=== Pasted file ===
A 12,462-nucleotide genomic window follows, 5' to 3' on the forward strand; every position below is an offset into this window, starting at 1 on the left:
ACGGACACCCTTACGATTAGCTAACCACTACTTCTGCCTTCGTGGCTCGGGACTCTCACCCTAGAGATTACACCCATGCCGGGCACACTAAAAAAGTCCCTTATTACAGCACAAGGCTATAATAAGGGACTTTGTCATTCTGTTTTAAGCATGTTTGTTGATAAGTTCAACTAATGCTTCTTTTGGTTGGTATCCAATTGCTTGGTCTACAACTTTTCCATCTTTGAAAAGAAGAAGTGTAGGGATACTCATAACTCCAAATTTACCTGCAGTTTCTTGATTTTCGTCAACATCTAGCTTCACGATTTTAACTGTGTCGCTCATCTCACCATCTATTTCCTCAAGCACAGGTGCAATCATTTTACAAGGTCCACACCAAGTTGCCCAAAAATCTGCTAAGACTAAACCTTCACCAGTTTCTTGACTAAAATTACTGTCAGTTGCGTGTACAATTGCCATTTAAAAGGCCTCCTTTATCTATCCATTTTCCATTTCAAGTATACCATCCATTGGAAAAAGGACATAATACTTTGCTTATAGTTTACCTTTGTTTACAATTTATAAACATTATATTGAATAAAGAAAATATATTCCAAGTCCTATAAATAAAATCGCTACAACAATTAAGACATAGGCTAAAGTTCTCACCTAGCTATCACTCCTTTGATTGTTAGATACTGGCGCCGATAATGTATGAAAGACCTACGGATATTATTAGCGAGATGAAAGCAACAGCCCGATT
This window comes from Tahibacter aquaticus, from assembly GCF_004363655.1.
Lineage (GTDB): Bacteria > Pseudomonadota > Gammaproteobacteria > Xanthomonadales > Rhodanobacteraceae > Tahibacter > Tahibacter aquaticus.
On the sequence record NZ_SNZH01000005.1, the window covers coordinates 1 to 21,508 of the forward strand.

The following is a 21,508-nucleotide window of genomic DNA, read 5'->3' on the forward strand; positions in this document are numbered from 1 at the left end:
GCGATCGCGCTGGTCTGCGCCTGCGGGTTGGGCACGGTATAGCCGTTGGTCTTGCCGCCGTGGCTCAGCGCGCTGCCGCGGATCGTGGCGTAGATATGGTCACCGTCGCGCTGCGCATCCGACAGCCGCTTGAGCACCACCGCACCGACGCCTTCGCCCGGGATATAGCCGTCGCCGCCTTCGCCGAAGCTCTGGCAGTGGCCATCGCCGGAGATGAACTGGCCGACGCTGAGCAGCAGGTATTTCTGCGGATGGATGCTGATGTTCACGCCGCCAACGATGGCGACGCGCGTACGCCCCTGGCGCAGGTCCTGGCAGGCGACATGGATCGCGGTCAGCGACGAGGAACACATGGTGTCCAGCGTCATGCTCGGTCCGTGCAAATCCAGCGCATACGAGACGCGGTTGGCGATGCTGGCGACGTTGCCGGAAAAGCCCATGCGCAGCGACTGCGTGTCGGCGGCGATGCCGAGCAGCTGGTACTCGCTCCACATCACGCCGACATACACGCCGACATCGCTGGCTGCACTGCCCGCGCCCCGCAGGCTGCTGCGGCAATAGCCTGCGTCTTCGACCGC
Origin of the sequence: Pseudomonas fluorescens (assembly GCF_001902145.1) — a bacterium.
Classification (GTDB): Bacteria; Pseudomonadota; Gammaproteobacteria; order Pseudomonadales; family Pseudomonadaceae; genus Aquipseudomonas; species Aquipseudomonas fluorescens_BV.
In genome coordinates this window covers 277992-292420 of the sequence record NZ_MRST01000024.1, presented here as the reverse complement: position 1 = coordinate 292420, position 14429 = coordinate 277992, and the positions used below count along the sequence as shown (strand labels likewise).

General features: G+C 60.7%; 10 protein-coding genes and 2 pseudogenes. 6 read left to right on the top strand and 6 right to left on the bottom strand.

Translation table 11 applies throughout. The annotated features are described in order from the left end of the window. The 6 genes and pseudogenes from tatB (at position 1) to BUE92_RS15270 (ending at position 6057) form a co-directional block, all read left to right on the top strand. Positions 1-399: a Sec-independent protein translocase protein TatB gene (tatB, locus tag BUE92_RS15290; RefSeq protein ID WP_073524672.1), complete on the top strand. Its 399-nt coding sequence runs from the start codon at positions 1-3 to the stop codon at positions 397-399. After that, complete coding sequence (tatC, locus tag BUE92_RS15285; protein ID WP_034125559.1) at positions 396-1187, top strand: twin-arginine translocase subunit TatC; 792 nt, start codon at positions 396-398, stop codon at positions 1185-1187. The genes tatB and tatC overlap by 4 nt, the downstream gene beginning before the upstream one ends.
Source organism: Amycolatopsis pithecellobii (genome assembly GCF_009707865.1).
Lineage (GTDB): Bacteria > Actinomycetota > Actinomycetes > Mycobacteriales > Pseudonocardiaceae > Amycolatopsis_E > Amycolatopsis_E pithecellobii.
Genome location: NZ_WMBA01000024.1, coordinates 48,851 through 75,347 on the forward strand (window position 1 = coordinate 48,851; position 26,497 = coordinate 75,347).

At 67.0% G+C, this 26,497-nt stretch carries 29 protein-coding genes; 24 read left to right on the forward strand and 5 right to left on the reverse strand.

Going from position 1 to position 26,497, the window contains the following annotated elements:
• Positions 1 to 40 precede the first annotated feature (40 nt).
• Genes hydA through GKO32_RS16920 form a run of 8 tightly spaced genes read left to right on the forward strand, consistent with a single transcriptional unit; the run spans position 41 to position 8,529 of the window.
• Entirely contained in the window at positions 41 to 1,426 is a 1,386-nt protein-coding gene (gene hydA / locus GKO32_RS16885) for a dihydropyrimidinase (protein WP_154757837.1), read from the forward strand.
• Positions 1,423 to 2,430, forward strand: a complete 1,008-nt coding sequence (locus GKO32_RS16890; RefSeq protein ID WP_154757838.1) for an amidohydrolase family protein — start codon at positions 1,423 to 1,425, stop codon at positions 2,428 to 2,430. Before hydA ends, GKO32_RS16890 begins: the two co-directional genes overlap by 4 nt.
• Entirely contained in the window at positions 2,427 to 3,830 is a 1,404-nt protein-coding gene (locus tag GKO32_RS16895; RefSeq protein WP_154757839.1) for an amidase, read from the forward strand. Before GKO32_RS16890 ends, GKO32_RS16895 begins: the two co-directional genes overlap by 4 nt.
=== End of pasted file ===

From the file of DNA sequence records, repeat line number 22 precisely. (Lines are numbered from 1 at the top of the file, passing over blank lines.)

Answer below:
• Entirely contained in the window at positions 2,427 to 3,830 is a 1,404-nt protein-coding gene (locus tag GKO32_RS16895; RefSeq protein WP_154757839.1) for an amidase, read from the forward strand. Before GKO32_RS16890 ends, GKO32_RS16895 begins: the two co-directional genes overlap by 4 nt.